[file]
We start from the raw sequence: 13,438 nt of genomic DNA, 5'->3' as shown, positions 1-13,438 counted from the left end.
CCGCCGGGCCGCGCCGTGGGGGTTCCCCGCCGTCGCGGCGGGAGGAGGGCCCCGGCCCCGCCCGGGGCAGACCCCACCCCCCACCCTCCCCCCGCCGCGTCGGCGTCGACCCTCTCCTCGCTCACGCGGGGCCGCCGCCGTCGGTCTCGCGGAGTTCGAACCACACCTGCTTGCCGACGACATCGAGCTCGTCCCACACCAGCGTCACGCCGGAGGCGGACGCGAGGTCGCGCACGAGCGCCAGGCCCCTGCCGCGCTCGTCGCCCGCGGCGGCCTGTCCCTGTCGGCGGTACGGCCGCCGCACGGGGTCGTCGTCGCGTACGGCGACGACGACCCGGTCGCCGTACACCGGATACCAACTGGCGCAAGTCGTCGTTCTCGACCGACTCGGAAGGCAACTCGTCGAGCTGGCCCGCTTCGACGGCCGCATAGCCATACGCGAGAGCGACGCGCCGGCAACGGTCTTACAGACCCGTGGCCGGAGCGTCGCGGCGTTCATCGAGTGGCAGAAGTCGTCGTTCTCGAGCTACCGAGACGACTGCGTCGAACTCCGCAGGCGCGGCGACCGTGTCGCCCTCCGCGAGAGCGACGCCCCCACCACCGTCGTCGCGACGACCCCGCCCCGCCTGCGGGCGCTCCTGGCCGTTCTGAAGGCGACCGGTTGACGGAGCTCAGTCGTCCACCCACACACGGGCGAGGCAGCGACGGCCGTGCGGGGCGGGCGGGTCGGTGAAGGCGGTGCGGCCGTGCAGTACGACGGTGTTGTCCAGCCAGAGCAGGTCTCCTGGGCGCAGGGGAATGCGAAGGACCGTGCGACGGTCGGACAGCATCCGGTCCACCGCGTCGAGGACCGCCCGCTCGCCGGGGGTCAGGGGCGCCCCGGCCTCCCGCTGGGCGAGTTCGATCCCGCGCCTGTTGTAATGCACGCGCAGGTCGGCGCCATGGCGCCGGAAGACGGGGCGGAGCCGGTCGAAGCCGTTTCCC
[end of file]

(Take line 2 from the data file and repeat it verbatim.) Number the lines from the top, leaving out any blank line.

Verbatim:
CCGCCGGGCCGCGCCGTGGGGGTTCCCCGCCGTCGCGGCGGGAGGAGGGCCCCGGCCCCGCCCGGGGCAGACCCCACCCCCCACCCTCCCCCCGCCGCGTCGGCGTCGACCCTCTCCTCGCTCACGCGGGGCCGCCGCCGTCGGTCTCGCGGAGTTCGAACCACACCTGCTTGCCGACGACATCGAGCTCGTCCCACACCAGCGTCACGCCGGAGGCGGACGCGAGGTCGCGCACGAGCGCCAGGCCCCTGCCGCGCTCGTCGCCCGCGGCGGCCTGTCCCTGTCGGCGGTACGGCCGCCGCACGGGGTCGTCGTCGCGTACGGCGACGACGACCCGGTCGCCGTACACCGGATACCAACTGGCGCAAGTCGTCGTTCTCGACCGACTCGGAAGGCAACTCGTCGAGCTGGCCCGCTTCGACGGCCGCATAGCCATACGCGAGAGCGACGCGCCGGCAACGGTCTTACAGACCCGTGGCCGGAGCGTCGCGGCGTTCATCGAGTGGCAGAAGTCGTCGTTCTCGAGCTACCGAGACGACTGCGTCGAACTCCGCAGGCGCGGCGACCGTGTCGCCCTCCGCGAGAGCGACGCCCCCACCACCGTCGTCGCGACGACCCCGCCCCGCCTGCGGGCGCTCCTGGCCGTTCTGAAGGCGACCGGTTGACGGAGCTCAGTCGTCCACCCACACACGGGCGAGGCAGCGACGGCCGTGCGGGGCGGGCGGGTCGGTGAAGGCGGTGCGGCCGTGCAGTACGACGGTGTTGTCCAGCCAGAGCAGGTCTCCTGGGCGCAGGGGAATGCGAAGGACCGTGCGACGGTCGGACAGCATCCGGTCCACCGCGTCGAGGACCGCCCGCTCGCCGGGGGTCAGGGGCGCCCCGGCCTCCCGCTGGGCGAGTTCGATCCCGCGCCTGTTGTAATGCACGCGCAGGTCGGCGCCATGGCGCCGGAAGACGGGGCGGAGCCGGTCGAAGCCGTTTCCC